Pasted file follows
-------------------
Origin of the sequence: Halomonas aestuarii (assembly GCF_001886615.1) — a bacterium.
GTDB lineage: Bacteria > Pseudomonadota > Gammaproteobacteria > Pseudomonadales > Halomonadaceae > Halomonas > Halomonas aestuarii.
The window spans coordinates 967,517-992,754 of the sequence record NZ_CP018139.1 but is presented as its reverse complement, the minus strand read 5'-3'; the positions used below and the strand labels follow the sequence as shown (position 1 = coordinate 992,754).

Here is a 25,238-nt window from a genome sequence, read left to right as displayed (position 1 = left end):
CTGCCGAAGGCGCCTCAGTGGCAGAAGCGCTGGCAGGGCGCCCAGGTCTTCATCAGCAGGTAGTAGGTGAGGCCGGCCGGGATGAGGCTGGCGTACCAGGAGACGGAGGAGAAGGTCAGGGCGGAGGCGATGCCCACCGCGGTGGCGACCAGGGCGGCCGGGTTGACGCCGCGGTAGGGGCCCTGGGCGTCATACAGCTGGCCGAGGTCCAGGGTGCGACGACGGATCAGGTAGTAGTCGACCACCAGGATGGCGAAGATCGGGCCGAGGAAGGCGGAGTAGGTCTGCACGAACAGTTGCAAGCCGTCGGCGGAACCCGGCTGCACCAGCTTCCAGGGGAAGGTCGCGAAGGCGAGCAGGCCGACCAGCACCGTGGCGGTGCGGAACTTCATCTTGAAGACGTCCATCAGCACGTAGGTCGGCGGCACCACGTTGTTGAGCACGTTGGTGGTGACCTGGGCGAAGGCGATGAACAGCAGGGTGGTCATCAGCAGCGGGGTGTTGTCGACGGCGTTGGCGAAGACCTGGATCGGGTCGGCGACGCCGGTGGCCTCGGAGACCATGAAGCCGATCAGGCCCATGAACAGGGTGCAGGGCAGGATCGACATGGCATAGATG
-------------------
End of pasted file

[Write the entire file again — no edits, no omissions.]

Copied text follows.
Origin of the sequence: Halomonas aestuarii (assembly GCF_001886615.1) — a bacterium.
GTDB lineage: Bacteria > Pseudomonadota > Gammaproteobacteria > Pseudomonadales > Halomonadaceae > Halomonas > Halomonas aestuarii.
The window spans coordinates 967,517-992,754 of the sequence record NZ_CP018139.1 but is presented as its reverse complement, the minus strand read 5'-3'; the positions used below and the strand labels follow the sequence as shown (position 1 = coordinate 992,754).

Here is a 25,238-nt window from a genome sequence, read left to right as displayed (position 1 = left end):
CTGCCGAAGGCGCCTCAGTGGCAGAAGCGCTGGCAGGGCGCCCAGGTCTTCATCAGCAGGTAGTAGGTGAGGCCGGCCGGGATGAGGCTGGCGTACCAGGAGACGGAGGAGAAGGTCAGGGCGGAGGCGATGCCCACCGCGGTGGCGACCAGGGCGGCCGGGTTGACGCCGCGGTAGGGGCCCTGGGCGTCATACAGCTGGCCGAGGTCCAGGGTGCGACGACGGATCAGGTAGTAGTCGACCACCAGGATGGCGAAGATCGGGCCGAGGAAGGCGGAGTAGGTCTGCACGAACAGTTGCAAGCCGTCGGCGGAACCCGGCTGCACCAGCTTCCAGGGGAAGGTCGCGAAGGCGAGCAGGCCGACCAGCACCGTGGCGGTGCGGAACTTCATCTTGAAGACGTCCATCAGCACGTAGGTCGGCGGCACCACGTTGTTGAGCACGTTGGTGGTGACCTGGGCGAAGGCGATGAACAGCAGGGTGGTCATCAGCAGCGGGGTGTTGTCGACGGCGTTGGCGAAGACCTGGATCGGGTCGGCGACGCCGGTGGCCTCGGAGACCATGAAGCCGATCAGGCCCATGAACAGGGTGCAGGGCAGGATCGACATGGCATAGATG